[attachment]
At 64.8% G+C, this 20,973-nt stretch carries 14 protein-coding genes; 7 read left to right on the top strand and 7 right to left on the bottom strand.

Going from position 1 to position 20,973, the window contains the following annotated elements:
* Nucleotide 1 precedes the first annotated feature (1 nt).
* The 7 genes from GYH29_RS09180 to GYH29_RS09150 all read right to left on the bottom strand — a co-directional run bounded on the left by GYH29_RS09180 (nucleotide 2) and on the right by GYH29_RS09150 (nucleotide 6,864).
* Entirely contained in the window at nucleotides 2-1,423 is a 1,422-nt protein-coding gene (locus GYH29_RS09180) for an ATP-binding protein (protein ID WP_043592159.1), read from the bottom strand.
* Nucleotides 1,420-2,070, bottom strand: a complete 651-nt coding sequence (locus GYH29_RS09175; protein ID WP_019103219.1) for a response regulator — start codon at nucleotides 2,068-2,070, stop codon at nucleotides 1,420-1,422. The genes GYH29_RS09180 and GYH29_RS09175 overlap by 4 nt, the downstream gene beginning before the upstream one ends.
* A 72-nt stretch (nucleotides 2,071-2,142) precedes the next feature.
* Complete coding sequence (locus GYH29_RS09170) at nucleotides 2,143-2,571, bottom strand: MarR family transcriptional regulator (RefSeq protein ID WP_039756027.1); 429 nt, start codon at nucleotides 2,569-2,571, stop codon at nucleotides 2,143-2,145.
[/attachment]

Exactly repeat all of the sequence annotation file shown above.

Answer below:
At 64.8% G+C, this 20,973-nt stretch carries 14 protein-coding genes; 7 read left to right on the top strand and 7 right to left on the bottom strand.

Going from position 1 to position 20,973, the window contains the following annotated elements:
* Nucleotide 1 precedes the first annotated feature (1 nt).
* The 7 genes from GYH29_RS09180 to GYH29_RS09150 all read right to left on the bottom strand — a co-directional run bounded on the left by GYH29_RS09180 (nucleotide 2) and on the right by GYH29_RS09150 (nucleotide 6,864).
* Entirely contained in the window at nucleotides 2-1,423 is a 1,422-nt protein-coding gene (locus GYH29_RS09180) for an ATP-binding protein (protein ID WP_043592159.1), read from the bottom strand.
* Nucleotides 1,420-2,070, bottom strand: a complete 651-nt coding sequence (locus GYH29_RS09175; protein ID WP_019103219.1) for a response regulator — start codon at nucleotides 2,068-2,070, stop codon at nucleotides 1,420-1,422. The genes GYH29_RS09180 and GYH29_RS09175 overlap by 4 nt, the downstream gene beginning before the upstream one ends.
* A 72-nt stretch (nucleotides 2,071-2,142) precedes the next feature.
* Complete coding sequence (locus GYH29_RS09170) at nucleotides 2,143-2,571, bottom strand: MarR family transcriptional regulator (RefSeq protein ID WP_039756027.1); 429 nt, start codon at nucleotides 2,569-2,571, stop codon at nucleotides 2,143-2,145.